The presence of vibrant color in fruits and vegetables often indicate nourishing vitamins, minerals and antioxidants and that is certainly true for tomatoes. Tomatoes are packed with antioxidants vitamin C and lycopene to help quench free radicals in the brain and are rich in potassium for blood pressure control. Importantly, tomatoes are a good source of folate which reduces cardiovascular risk; just a six-ounce serving tomato juice offers 9% of your daily needs.
Famous as an anti-inflammatory, turmeric can be used in cooking to support healthy aging. It’s phenolic compound, curcumin, has proven longevity support mechanisms including antioxidant, anti‑inflammatory and anti-cancer activity. This spice may play a potential role in the prevention and treatment of Alzheimer’s Disease and has been shown to improve the cognitive functions in these patients. Be sure to include turmeric in your diet as a delicious spice as well as anti-aging benefits.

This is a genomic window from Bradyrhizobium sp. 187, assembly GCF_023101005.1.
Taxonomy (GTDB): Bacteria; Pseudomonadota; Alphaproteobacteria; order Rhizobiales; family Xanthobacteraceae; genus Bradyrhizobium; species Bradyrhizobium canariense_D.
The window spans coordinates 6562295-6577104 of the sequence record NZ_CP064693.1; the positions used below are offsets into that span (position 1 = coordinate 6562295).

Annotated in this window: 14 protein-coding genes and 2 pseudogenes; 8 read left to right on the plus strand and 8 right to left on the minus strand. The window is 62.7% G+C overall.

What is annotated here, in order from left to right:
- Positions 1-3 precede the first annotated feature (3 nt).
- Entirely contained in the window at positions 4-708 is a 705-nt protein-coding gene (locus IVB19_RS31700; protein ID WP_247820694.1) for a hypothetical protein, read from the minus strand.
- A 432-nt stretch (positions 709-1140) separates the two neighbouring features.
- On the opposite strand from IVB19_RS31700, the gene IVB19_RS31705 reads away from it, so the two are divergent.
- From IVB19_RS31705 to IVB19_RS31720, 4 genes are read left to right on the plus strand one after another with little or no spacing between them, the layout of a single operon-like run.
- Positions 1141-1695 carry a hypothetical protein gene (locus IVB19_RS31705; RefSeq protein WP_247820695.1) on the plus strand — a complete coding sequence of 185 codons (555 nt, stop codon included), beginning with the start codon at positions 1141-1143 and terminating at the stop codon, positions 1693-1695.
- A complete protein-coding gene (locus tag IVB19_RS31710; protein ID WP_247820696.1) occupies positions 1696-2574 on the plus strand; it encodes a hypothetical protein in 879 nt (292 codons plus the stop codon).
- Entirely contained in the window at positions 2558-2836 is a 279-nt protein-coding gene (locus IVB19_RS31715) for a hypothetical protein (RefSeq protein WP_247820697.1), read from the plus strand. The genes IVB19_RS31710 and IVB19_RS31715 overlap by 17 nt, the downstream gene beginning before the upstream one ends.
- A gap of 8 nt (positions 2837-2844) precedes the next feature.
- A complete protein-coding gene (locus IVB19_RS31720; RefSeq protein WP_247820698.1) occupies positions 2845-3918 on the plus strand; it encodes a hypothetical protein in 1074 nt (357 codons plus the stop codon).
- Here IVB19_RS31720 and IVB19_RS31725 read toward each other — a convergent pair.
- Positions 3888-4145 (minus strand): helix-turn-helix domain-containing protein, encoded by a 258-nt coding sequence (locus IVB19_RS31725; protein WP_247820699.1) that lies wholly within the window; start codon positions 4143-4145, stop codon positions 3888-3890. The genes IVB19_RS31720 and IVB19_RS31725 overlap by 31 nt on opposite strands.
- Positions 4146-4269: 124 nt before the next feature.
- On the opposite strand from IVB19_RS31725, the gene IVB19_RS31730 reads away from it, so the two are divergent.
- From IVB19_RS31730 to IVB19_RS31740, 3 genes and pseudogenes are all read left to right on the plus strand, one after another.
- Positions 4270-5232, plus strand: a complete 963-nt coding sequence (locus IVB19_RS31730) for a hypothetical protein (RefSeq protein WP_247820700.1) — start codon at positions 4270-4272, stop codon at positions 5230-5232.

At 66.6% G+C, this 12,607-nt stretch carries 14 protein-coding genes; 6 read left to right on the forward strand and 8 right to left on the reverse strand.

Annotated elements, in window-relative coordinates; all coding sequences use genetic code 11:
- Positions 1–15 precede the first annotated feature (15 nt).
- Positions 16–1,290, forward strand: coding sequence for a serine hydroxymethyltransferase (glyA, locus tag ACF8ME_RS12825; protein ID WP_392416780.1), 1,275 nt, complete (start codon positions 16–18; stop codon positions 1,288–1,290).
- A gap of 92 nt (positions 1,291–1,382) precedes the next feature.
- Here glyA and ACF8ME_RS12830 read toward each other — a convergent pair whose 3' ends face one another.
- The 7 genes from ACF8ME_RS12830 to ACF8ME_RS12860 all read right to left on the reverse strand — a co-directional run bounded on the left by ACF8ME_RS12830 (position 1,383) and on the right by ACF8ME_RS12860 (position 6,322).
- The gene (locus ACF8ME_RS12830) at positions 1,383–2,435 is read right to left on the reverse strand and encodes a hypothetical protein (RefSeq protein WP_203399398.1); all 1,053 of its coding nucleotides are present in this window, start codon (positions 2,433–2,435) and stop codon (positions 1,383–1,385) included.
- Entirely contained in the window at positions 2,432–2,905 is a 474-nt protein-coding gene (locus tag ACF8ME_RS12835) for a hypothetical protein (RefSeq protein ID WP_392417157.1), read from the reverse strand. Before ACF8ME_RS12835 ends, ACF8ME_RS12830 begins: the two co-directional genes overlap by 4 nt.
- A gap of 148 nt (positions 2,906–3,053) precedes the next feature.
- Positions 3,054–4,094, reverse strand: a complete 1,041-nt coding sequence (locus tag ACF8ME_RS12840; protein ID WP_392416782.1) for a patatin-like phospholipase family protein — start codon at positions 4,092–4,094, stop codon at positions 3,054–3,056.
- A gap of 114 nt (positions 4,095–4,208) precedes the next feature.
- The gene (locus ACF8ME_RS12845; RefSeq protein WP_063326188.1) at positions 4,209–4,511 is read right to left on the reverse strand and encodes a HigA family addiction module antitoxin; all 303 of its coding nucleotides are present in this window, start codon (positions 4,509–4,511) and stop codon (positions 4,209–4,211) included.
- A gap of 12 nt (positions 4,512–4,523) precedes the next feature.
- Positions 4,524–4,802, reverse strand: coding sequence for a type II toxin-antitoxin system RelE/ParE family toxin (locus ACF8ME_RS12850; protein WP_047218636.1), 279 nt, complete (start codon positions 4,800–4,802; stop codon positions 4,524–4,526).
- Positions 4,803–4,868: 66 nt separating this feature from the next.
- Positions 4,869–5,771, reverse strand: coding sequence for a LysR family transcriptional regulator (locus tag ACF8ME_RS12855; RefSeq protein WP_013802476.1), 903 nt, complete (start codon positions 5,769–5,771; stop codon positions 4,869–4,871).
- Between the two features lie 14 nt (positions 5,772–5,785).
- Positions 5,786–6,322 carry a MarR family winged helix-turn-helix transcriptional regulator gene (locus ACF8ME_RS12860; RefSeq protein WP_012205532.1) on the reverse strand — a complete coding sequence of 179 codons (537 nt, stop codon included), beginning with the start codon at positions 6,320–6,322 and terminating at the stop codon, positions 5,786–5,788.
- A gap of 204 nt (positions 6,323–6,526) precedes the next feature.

Studies have shown that eating just one serving of walnuts (14 halves) daily, five times per week, are associated with a 19% lower risk of cardiovascular disease and a 21% lower risk of coronary artery disease. Walnuts are packed with omega-3 fatty acids in the form of alpha-linolenic acid (ALA) which may suppress inflammation, important as a body ages.
Studies show that whole grains including whole wheat, bran and wheat berries, are potent health foods especially because of their vitamin, mineral and fiber content. An analysis of a collection studies found that whole grain intake is associated with a reduced risk of coronary heart, cardiovascular, respiratory, and infectious disease as well as diabetes and mortality from all causes. Wheatberries are the whole wheat kernel – the bran, germ and endosperm. Serve them in a salad or side dish or get creative with them as a whole grain breakfast cereal.
What are your favorite foods for longevity and optimal aging? Let us know in the comments!